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The Sayings of the Desert Fathers: The Alphabetical Collection Paperback – 1984
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The monks we hear in this book are the first exemplars of what would become monastic life. They are also the model for innumerable parodies of `wise old men on the mountain', most familiar from the recurring character in the Ziggy© cartoons in our daily and Sunday comic sections. The original motivation for these hermits, living primarily in the semi-desert climates of Egypt and Syria, was to escape the intermittent persecutions of Christians by Rome and the local populations, up to the Emperor Constantine's proclamation of religious tolerance throughout the empire in 313 CE. In this book, we discover several things which run against the modern stereotype.
There were at least three different types of 'solitary monks' in the Egyptian desert. The most famous prototype of the hermit life in lower Egypt was St. Anthony the Great, a Copt (in antiquity, a word meaning Egyptian. In modern usage, and Egyptian Christian) and an unlettered layman. He began his hermit life about 269 CE, and had many disciples and imitators.
The second style of desert monk was the cenobite, the same term St. Benedict uses to describe followers of his rule. These lived in a less remote part of Egypt, where groups of monks gathered around a spiritual father and performed communal work and prayer. The leader of this group, and the monk generally credited with founding coenobitic monasticism was St. Pachomius, who lived ca. 290-347 CE. The early style had no formal rule and no spiritual father. It may have been similar to 1960s counter-cultural communities. Both rebelled against established values and `persecution'. The latter died out, while the former blossomed into the 318 Roman Catholic orders, plus numerous Eastern Orthodox monastic orders.
The third style of desert monk was the ascetic, who lived together with an `abba' or father, of whom the other monks were disciples. These communities centered around the area of Nitria and Scetis, west of the Nile delta, and about 50 and 100 miles south of Alexandria respectively. This was the most literate, Greek-influenced group, from which most of these sayings come.
One surprise is that there are so many of these desert monks. Apparently, these monks were not quite as taciturn as we may have believed. Another surprise is the level of cooperation between monks and the level of `cottage industry' products they produced, which seemed to be their primary source of income. Their primary raw material was flax, the plant source of both linen fibers and seeds from which linseed oil is extracted. The most common product appears to be flax fiber rope which, based on my old Boy Scout experience with hemp cord, can be woven into a rope by a single person using a device no more complicated than a simple whirligig. The technology for extracting oil from olives is already 2000 years old at this point, but I see nothing regarding the extraction of linseed oil from flax seeds.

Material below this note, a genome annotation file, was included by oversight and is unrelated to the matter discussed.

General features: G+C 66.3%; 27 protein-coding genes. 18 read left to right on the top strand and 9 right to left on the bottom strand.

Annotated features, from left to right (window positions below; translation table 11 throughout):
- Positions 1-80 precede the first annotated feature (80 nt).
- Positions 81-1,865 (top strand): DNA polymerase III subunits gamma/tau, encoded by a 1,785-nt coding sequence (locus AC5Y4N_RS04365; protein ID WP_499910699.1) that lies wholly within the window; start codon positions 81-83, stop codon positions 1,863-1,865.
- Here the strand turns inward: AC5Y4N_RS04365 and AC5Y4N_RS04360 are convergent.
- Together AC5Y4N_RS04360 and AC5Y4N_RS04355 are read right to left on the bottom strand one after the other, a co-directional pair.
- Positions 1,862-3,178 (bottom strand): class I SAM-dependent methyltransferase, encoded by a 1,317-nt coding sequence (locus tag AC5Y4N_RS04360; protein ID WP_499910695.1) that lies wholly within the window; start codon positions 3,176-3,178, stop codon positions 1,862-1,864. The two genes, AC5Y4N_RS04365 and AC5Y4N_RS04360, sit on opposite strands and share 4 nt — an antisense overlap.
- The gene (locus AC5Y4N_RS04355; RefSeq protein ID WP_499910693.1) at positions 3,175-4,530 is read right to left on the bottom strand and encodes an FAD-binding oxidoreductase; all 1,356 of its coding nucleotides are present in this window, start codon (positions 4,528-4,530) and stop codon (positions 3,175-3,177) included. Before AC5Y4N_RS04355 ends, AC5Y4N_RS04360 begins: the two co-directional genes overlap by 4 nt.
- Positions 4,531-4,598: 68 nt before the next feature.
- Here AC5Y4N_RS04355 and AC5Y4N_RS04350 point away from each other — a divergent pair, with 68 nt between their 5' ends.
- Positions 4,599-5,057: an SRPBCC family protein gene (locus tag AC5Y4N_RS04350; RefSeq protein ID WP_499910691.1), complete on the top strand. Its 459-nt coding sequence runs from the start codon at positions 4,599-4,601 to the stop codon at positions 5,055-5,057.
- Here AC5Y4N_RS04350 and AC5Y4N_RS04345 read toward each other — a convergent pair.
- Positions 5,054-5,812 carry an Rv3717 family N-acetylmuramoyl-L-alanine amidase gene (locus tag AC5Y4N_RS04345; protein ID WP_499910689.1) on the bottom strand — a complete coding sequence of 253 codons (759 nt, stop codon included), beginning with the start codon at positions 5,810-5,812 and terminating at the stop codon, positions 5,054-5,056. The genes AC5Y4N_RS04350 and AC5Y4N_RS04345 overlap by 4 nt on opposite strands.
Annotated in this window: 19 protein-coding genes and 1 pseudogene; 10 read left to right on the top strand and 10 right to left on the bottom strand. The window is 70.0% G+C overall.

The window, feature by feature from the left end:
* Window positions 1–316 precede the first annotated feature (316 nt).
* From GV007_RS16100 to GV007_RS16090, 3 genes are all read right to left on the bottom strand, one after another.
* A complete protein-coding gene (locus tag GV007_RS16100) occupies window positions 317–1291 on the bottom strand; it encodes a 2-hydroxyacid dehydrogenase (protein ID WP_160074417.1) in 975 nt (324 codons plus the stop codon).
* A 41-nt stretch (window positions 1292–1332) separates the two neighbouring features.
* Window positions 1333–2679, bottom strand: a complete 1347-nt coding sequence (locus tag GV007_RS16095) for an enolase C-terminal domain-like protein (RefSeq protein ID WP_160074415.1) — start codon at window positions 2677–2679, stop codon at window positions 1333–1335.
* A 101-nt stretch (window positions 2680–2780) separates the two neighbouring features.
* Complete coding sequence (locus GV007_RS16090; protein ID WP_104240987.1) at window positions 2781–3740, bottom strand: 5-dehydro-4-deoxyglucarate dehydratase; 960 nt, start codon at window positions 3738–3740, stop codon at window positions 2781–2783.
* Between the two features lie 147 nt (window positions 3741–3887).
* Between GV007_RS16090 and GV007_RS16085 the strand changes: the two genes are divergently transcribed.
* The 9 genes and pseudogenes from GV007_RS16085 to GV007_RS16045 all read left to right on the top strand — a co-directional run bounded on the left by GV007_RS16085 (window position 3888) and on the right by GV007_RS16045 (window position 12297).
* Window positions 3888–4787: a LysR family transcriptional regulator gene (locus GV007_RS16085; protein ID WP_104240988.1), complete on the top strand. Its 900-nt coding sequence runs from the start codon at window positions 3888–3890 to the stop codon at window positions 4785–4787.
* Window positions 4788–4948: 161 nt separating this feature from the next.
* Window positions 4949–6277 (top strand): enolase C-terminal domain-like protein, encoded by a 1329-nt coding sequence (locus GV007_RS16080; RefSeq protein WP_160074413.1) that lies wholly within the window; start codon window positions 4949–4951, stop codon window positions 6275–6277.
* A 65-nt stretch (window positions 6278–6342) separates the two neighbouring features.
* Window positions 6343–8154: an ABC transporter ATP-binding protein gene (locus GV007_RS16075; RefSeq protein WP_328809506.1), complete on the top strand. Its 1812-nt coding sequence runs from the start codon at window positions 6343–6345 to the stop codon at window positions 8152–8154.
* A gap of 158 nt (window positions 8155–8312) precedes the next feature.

Another surprise was the number of monks from this tradition, including some of the greatest figures in the early church, who became bishops and major writers, such as Basil the Great (330--379 CE) and Cassian (360--435 CE), both authors of major works on organized monasticism which predate St. Benedict's rule. The fact that virtually all the monks quoted herein are given the title of `abba' (the origin of the title `abbot') suggests that there were many, many more monks, who did live this life in silence.
While these monks nominally lived in the `desert', it appears they were never too far away from oases or a fairly substantial lake which a modern map puts near the monastic center of Scetis. They were also never too far from a town, where they could go to sell their wares and beg for alms. The need to do this last act shows how the organized, self-sufficient community which evolved into schools and hospitals, was a major improvement in the moral stature of the monastic life.
There are over 130 named monks in this book from whom we have sayings. The majority appear to have distinctively Greek names such as Achilles, Helladius, Zeno, and Apollo. Many others have names of Hebrew origin such as Abraham, Daniel, John, Joseph, and Isaac.
Aside from all the historical background the book provides on the origins and nature of monasticism, we are surprised at how mundane are so many of the quotes. Few have an `ah ha' quality of the saying printed on the cover. If not simply ordinary, they are simple elaborations on passages from the documents in the New Testament. For example, the first quote attributed to Cassian, upon his visiting an old Egyptian monk, asks why the old man does not keep to the rule of fasting. The old man essentially cites Jesus' comment from Mark 2:19-20, indicating that he is receiving Christ in Cassian, by serving him with all diligence, only to resume fasting when the guest leaves.
If a lay person is to find anything distinctive teachings in this book, it is advice on living simply, and the fact that such a life does not exclude a large range of `simple pleasures' such as conversation and table fellowship. Compared to the `new monasticism', one has to admire the old monks' lack of self promotion and excessive zeal. They may have needed monetary charity, but they had no interest in trying to talk you into something.
The editors of this volume have done a wonderful job in introducing the material and making it accessible to the average reader. The five stars are based on the introduction, indexes, glossary, chronology, and bibliography. The sayings themselves reveal how important the original scriptures are in comparison to those who wish to interpret them.